Fact check: Trump's "Nobody Gets Hacked" Comment

Trump comments that 'Nobody gets hacked' unless it's by someone with an IQ of 197 and already has 'about 15%' of the victims password... not quite true.


Trump's recent video shows him claim:

"Nobody gets hacked. To get hacked you need someone with 197 IQ, and he needs about 15% of your password, right."

  • Video clip here
  • Claim is dangerously inaccurate, and could contribute to less security-savvy users viewing it as an excuse to not think about their own security.
  • In our experience a large percentage of both end-users and organisations are hacked (including Trump's own hotel chain). IQ plays no role in it.

Fact Check: Nobody gets hacked

Result: Untrue

The 2020 Verizon DBIR report alone collected data on 108,069 breaches, of which 45% featured hacking. Trump's own hotel chain was hacked twice. We work with organisations of all shapes and sizes on a daily basis that have been the victim of a breach and our free CyberScore app is used by countless individuals who have been hacked.

Unfortunately, Trump's assertion simply isn't remotely true.

Fact Check: Hackers have IQs of 197

Result: Untrue

Firstly, it's important to understand that in this context we're referring to cyber criminals and threat actors, not "hackers" (a term that can be used to describe legitimate security professionals, coders etc who are most certainly not criminals).

Very little data exists on the IQ of cyber criminals, however it could certainly be argued that IQ plays little to no role in a successful compromise. There have been plenty of successful hacks performed by individuals with low IQs.

Speaking as a professional penetration tester who has been successful in (legally) compromising hundreds of organisations through a wide range of techniques - I can categorically say that my IQ is far, far less than 197 and it hasn't slowed me down too much.

It's also important to understand that a large number of hacks are performed automatically by scripts and bots.

Fact Check: Hackers need 15% of your password

Result: Untrue

Having 15% of someone's password could be helpful if an attacker's only vector was an offline bruteforce password attack. Typically such an attack is only useful after an initial compromise has already been achieved though.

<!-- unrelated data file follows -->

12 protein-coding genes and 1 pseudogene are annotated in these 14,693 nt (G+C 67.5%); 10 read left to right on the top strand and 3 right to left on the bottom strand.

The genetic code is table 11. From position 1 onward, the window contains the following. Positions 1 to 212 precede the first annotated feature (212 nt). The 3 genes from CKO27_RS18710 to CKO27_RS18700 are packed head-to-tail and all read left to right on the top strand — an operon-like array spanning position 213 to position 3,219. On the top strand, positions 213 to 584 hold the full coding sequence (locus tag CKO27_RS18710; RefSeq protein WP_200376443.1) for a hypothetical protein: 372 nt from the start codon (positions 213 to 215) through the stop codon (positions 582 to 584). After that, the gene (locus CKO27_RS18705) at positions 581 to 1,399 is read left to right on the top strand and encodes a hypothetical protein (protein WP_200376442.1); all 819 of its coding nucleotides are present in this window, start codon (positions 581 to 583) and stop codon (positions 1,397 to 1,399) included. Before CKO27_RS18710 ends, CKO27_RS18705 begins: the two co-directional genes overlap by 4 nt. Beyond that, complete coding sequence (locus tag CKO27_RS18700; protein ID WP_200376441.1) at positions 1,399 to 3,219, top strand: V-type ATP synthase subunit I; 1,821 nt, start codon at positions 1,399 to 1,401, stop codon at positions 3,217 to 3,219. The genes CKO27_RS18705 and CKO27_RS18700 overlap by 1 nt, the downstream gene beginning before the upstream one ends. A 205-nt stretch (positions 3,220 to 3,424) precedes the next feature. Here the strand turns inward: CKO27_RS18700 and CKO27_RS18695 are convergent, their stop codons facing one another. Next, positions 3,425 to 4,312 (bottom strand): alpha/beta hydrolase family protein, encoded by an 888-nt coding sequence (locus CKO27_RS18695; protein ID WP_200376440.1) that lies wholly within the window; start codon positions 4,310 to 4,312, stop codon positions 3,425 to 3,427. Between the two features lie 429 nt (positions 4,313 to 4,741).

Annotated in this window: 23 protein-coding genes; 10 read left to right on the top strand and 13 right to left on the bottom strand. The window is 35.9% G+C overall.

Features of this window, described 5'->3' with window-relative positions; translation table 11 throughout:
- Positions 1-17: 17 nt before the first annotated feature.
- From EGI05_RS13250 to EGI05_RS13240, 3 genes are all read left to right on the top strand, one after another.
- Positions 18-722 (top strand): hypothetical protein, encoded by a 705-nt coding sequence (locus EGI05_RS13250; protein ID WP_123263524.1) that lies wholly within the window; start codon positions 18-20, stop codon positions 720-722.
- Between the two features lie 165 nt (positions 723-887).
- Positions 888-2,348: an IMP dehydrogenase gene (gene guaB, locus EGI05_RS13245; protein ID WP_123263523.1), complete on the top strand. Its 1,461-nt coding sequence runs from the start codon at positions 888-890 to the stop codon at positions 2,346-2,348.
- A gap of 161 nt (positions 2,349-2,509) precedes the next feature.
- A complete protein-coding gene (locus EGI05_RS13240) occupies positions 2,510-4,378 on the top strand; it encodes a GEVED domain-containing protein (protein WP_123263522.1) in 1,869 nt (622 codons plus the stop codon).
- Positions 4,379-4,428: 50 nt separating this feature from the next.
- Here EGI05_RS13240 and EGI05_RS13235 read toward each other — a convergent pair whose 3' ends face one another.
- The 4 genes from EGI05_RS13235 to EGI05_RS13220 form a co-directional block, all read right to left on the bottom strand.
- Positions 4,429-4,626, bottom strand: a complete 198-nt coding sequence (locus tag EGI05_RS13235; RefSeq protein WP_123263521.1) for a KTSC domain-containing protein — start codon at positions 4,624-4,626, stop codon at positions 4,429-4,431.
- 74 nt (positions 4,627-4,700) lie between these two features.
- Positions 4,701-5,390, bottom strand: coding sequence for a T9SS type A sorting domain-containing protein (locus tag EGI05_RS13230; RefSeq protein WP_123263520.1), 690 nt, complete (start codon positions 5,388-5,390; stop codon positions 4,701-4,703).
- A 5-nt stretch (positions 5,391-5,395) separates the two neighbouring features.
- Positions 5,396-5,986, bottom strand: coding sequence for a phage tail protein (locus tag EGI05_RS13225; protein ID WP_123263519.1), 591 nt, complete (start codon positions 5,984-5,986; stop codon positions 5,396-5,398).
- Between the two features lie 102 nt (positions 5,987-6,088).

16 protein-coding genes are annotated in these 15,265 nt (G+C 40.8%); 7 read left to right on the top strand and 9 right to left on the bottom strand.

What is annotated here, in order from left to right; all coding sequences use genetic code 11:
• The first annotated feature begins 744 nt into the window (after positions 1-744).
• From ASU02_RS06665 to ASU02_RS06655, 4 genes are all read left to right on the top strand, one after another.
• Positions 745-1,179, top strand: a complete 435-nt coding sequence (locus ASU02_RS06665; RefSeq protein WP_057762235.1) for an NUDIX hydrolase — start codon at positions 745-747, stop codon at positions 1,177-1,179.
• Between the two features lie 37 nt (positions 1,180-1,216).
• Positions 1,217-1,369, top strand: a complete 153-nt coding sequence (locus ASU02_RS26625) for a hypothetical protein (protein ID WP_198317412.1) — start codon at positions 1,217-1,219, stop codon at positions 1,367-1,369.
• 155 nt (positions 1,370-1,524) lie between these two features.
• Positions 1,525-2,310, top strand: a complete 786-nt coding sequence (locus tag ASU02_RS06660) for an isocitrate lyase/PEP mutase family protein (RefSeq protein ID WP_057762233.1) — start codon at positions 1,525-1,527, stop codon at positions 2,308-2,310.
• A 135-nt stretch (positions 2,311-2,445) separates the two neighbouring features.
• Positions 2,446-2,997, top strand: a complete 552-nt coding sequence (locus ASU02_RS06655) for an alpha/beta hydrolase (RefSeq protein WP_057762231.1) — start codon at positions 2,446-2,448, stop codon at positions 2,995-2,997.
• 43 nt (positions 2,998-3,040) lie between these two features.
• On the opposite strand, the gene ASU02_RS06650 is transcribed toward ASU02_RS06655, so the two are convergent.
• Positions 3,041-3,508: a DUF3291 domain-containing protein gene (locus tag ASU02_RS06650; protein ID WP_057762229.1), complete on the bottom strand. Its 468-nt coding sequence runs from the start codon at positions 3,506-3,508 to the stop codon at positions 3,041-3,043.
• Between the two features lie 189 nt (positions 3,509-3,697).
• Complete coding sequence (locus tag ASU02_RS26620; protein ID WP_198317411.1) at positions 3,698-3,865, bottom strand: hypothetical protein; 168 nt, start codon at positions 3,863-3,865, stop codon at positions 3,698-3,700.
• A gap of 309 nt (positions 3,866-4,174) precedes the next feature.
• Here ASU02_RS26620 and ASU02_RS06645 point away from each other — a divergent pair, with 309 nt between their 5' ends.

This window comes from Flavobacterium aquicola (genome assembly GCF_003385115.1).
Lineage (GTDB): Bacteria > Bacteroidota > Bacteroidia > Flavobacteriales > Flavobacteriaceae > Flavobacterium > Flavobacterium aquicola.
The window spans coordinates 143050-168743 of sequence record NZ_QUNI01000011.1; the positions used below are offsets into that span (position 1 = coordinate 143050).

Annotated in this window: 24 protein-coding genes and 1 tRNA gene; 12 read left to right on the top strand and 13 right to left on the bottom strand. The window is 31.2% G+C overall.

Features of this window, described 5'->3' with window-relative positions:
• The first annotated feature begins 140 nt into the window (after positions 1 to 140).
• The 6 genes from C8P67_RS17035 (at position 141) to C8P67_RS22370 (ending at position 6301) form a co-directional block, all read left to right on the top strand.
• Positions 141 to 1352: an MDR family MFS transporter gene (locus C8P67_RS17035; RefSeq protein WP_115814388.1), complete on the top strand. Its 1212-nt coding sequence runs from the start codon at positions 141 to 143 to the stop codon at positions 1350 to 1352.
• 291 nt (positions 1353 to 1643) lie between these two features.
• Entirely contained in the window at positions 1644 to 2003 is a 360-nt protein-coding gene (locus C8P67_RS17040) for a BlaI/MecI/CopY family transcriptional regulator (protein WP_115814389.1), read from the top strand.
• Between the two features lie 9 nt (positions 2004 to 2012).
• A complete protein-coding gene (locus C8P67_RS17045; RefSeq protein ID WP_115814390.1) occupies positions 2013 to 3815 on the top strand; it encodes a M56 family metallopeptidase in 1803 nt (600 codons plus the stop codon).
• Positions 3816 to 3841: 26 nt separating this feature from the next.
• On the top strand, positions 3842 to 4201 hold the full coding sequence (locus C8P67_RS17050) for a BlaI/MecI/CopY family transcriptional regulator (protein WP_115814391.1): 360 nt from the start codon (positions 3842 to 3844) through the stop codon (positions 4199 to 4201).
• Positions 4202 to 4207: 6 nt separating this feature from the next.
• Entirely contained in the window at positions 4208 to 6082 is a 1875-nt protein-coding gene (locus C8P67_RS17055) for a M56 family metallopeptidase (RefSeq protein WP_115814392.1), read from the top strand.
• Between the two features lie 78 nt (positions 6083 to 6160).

There are a huge number of different attack vectors that attackers can use to 'hack' an individual or an organisation that have nothing to do with passwords. Don't believe me? Check out the list over at Mitre.

Fact Check: 'He' needs...

Result: Untrue

Optimistically, this may have just been a poor choice of pronoun, but it's absolutely worth pointing out that not all cyber criminals are male.


Trump is categorically wrong on his assertions here. Individuals and organisations regularly get hacked by cyber criminals, and they don't need an IQ of 197 to be successful.

If you're an individual, use a password manager, turn on two-factor authentication when you can and watch out for phishing attacks. You might also want to grab our free CyberScore app.

If you're an organisation, patch your systems, run continuous vulnerability scans, have regular penetration tests and build a mature security culture programme to help your employees keep you and themselves safe from cyber attacks.

Want to measure human risk across your organisation & transform the security decisions your employees make?

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About this post
Published 20th October 2020
Last Updated 20th October 2020
Written for Small Businesses
Medium Businesses
Security Awareness Professionals
Cyber Security Professionals
The author
James Moore, CultureAI
James Moore
CEO and founder, CultureAI
James is a cyber security expert & GCHQ approved security awareness trainer. He's worked with many of the worlds leading organisations to signficantly improve employee security behaviour and transform cyber security culture. He believes in using technology to support & empower employees to behave securely, at both work and home.
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